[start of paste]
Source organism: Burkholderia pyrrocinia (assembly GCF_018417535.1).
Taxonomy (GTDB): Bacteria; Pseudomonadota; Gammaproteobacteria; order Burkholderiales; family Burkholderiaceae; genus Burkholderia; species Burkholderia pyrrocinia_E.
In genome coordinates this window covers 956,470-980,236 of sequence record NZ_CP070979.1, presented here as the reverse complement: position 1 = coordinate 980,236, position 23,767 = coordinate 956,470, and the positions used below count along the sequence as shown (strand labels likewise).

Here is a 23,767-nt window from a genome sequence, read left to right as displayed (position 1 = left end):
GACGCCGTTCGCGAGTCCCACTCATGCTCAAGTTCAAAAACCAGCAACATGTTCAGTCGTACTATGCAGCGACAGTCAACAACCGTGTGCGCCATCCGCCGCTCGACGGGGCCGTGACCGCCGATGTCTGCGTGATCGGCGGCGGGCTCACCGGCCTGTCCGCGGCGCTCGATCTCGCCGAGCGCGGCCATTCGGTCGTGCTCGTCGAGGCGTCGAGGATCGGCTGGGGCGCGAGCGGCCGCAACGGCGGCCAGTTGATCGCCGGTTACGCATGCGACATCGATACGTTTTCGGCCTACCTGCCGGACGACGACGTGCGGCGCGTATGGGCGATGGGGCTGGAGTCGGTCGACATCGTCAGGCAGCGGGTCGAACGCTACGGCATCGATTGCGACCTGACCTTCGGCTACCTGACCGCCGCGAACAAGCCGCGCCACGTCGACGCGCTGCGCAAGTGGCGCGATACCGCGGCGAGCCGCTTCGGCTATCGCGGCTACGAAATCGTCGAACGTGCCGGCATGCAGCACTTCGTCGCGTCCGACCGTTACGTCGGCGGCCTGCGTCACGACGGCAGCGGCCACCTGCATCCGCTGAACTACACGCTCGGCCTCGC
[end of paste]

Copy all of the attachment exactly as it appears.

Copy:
Source organism: Burkholderia pyrrocinia (assembly GCF_018417535.1).
Taxonomy (GTDB): Bacteria; Pseudomonadota; Gammaproteobacteria; order Burkholderiales; family Burkholderiaceae; genus Burkholderia; species Burkholderia pyrrocinia_E.
In genome coordinates this window covers 956,470-980,236 of sequence record NZ_CP070979.1, presented here as the reverse complement: position 1 = coordinate 980,236, position 23,767 = coordinate 956,470, and the positions used below count along the sequence as shown (strand labels likewise).

Here is a 23,767-nt window from a genome sequence, read left to right as displayed (position 1 = left end):
GACGCCGTTCGCGAGTCCCACTCATGCTCAAGTTCAAAAACCAGCAACATGTTCAGTCGTACTATGCAGCGACAGTCAACAACCGTGTGCGCCATCCGCCGCTCGACGGGGCCGTGACCGCCGATGTCTGCGTGATCGGCGGCGGGCTCACCGGCCTGTCCGCGGCGCTCGATCTCGCCGAGCGCGGCCATTCGGTCGTGCTCGTCGAGGCGTCGAGGATCGGCTGGGGCGCGAGCGGCCGCAACGGCGGCCAGTTGATCGCCGGTTACGCATGCGACATCGATACGTTTTCGGCCTACCTGCCGGACGACGACGTGCGGCGCGTATGGGCGATGGGGCTGGAGTCGGTCGACATCGTCAGGCAGCGGGTCGAACGCTACGGCATCGATTGCGACCTGACCTTCGGCTACCTGACCGCCGCGAACAAGCCGCGCCACGTCGACGCGCTGCGCAAGTGGCGCGATACCGCGGCGAGCCGCTTCGGCTATCGCGGCTACGAAATCGTCGAACGTGCCGGCATGCAGCACTTCGTCGCGTCCGACCGTTACGTCGGCGGCCTGCGTCACGACGGCAGCGGCCACCTGCATCCGCTGAACTACACGCTCGGCCTCGC